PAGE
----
Northland Paralympian Emma Foy is retiring from Para-cycling after a successful career that includes becoming both a double Paralympic medallist and six-time World Champion.
The Dargaville-born Foy, who is NZ Paralympian #194, took up the suggestion to have a go at Para-cycling in 2013 attending a Paralympics New Zealand (PNZ) Talent Identification camp in early 2013. She then moved quickly through to the High Performance Para-cycling programme.
Her first taste of international competition at the 2013 UCI Para-Cycling Road World Championships showed she had certainly adapted to the training demands of Para-cycling. Foy won a bronze medal in the time trial alongside pilot Gabrielle Vermunt.
In 2014 Foy paired up with sighted pilot Laura Thompson to create a world leading team. The tandem pairing went on to win a total of eight World Championship medals including a World title for three consecutive years and two Paralympic medals at the Rio 2016 Paralympic Games.
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Following Thompson's retirement, Foy then paired up with Hannah van Kampen going on to win three World Championship titles, one silver and two bronze World Championship medals across UCI Para-Cycling Track and Road World Championships.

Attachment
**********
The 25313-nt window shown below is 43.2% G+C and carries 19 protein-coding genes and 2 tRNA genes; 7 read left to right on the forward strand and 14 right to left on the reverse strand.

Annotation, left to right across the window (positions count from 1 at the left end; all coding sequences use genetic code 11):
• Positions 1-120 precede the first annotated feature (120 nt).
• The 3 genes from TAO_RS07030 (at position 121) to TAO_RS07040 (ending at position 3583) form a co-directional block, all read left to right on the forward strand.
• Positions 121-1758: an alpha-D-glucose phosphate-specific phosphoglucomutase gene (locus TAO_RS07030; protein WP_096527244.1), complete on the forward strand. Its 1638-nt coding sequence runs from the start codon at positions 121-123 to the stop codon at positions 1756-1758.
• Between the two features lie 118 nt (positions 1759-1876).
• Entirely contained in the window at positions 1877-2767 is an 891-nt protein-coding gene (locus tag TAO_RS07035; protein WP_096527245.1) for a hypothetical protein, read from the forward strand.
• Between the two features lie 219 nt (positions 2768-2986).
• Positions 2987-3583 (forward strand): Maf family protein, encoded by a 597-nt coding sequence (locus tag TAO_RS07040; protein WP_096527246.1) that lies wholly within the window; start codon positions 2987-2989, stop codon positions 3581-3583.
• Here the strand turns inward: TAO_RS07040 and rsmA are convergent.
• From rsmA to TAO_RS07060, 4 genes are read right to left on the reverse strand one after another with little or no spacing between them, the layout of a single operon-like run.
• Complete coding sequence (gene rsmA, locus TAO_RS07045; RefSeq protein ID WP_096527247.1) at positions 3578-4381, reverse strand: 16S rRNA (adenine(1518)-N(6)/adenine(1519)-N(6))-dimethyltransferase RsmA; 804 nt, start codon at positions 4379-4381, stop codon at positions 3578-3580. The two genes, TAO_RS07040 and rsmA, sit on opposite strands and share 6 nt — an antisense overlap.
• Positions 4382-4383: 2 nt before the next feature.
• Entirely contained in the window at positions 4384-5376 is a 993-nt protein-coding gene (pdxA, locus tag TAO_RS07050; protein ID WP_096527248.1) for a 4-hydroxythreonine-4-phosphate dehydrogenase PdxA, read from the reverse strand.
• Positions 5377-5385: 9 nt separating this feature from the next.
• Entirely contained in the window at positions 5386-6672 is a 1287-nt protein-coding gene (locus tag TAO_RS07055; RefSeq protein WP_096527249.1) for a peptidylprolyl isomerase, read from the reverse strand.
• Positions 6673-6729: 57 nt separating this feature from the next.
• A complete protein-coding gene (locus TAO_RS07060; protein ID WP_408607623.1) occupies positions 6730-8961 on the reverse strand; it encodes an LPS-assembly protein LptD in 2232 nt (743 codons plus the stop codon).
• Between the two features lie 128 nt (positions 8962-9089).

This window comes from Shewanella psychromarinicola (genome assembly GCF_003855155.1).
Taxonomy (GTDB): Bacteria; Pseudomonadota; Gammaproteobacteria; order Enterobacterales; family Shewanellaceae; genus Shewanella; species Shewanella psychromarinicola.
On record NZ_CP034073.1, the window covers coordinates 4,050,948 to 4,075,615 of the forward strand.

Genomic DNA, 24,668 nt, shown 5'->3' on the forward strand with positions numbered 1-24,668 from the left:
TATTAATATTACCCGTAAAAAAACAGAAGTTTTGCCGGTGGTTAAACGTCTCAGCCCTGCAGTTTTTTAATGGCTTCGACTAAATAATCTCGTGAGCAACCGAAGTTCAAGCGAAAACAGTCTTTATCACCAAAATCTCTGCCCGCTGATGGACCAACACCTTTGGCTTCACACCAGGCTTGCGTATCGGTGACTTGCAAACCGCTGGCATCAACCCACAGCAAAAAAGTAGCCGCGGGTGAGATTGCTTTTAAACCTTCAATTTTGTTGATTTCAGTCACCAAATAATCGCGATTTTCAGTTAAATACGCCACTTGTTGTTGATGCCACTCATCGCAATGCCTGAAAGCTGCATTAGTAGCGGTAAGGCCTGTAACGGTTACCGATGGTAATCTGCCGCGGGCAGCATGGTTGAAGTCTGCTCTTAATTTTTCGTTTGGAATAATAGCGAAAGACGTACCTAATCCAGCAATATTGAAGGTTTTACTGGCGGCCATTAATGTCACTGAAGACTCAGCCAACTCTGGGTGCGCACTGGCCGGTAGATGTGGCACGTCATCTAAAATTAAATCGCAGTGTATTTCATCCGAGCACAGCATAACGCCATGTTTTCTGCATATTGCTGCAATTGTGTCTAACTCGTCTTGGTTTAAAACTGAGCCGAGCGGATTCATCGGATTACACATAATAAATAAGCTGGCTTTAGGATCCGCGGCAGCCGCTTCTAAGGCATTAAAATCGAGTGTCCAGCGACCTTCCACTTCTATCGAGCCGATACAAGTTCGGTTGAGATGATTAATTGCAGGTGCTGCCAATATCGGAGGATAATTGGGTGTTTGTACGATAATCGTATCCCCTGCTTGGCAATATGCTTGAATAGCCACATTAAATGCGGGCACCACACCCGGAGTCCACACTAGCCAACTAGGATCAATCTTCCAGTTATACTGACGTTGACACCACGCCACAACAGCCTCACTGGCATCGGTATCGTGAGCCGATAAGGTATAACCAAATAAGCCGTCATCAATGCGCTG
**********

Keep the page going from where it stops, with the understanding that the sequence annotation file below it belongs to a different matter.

"I wish to thank all those that have supported me over the years and shared the journey with me. I am excited about what the future holds and to move on to new challenges. More immediately, I look forward to having the time and freedom to spend with friends and family,'' Foy said.
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Fiona Allan, PNZ CEO, said: "Emma has had an exceptional career in Para-cycling. PNZ wishes to acknowledge and thank Emma for her commitment and determination which culminated in inspirational performances at World Championship events and at the Paralympic Games. We wish Emma all the best for her continuing studies and future endeavours."
Foy was a key member of the New Zealand Paralympic Team that produced performances in Rio making it the country's most successful Paralympic Games ever. The New Zealand Paralympic Team secured a stunning 21 medals across 12 individual medallists – nine gold, five silver and seven bronze – beating its pre-Games target of 18 by three.
Overall, the team placed 13 out of 159 on the medal table, its highest placing ever, and defended its title of No 1 in the world for medals per capita won during London 2012.